Medical humanities program brings diverse offerings to pre-health students

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Grace Wagner
CONTRIBUTOR

Students walking across campus
UNO students have another option for pre-health studies. Photo courtesy of UNO Communications

“I chose medical humanities because I want to be a doctor, and I believe that a person is more than just a person when it comes to their health,” said Christine Jacha, a sophomore at the University of Nebraska at Omaha. “They bring culture, life experiences, spirituality and other complexities of life.”

Jacha is one of the 20 students majoring in medical humanities through UNO’s program that launched this fall. Another 125 students are minoring in the subject, said Steve Langan, program director and community liaison. In addition, 52 UNO faculty members across various disciplines, like psychology and English, are teaching in the new program.

The program came out of a student need for more learning opportunities and richer instruction in medical humanities, Langan said. In 2015, his colleague, Michele Desmarais, helped establish the medical humanities minor at UNO, Langan said. Once Jeffery Gold became the UNO’s interim chancellor, a group of UNO faculty members saw an opportunity to expand the pathway of medical humanities for students, Langan said, because of Gold’s experience in public health and pediatric surgery. Gold also serves as UNMC’s chancellor.

The campus worked jointly with UNMC to create the program and build a smooth transition for pre-health students, said Beth Culross, from UNMC’s College of Nursing. The senior vice chancellor for academic affairs and the dean of the College of Arts and Sciences at UNO wrote a document to promote a medical humanities center as a collaboration between the two campuses, Culross said.

Faculty members from more matured medical humanities programs at Baylor University, the University of Texas at San Antonio, the University of Iowa and the University of Oklahoma also provided guidance and direction with the development of UNO’s program, Langan said.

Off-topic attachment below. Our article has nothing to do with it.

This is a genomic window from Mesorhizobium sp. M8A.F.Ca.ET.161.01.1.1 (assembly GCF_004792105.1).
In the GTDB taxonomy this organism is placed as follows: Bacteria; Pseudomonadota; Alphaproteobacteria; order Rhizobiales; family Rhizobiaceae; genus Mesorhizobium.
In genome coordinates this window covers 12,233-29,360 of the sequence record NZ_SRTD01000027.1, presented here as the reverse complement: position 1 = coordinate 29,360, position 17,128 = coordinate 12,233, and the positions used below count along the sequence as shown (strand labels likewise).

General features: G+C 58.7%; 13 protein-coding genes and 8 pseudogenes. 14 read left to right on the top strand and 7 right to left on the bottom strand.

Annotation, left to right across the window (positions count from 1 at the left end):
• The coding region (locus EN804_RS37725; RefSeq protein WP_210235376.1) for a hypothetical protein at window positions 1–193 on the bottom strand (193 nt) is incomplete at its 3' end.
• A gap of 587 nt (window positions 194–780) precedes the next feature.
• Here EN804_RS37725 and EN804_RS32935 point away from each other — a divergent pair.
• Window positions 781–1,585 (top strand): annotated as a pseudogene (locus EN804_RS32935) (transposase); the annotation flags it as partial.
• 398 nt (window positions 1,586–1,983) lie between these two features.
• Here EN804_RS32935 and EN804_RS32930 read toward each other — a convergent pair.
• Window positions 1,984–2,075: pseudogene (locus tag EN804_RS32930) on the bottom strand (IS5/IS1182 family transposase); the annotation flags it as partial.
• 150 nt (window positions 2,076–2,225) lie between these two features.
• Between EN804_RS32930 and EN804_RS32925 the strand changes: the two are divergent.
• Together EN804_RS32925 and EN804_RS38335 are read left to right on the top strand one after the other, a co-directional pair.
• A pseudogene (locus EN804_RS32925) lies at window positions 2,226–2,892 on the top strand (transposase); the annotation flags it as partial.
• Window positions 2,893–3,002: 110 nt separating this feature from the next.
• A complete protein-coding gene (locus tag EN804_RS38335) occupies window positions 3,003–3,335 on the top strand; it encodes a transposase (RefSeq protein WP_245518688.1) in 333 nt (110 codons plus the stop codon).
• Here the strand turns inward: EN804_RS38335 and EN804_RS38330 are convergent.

McKensi Uecker, a junior at UNO, minored in medical humanities for several years before deciding to major in the program once it became official in the fall, she said.

Uecker’s “vital” courses in the program helped her to see a worthwhile future in health care.

“I feel like I have learned so much about how to interact with people from a variety of different backgrounds,” Uecker said. “I have already been inspired by a lot of the courses I have taken, and I have no doubt that I will expand my interests as I continue to complete the major.”

Culross explained how medical humanities provides a new perspective for medical students about how to combat challenges in the health care professions.

“There has been an increase in providers leaving their chosen professions due to burnout, dealing with anxiety, depression, and unfortunately leading to suicide in some cases,” Culross said. “Medical humanities can integrate the liberal arts and social sciences to benefit how providers learn to care for others and themselves.”

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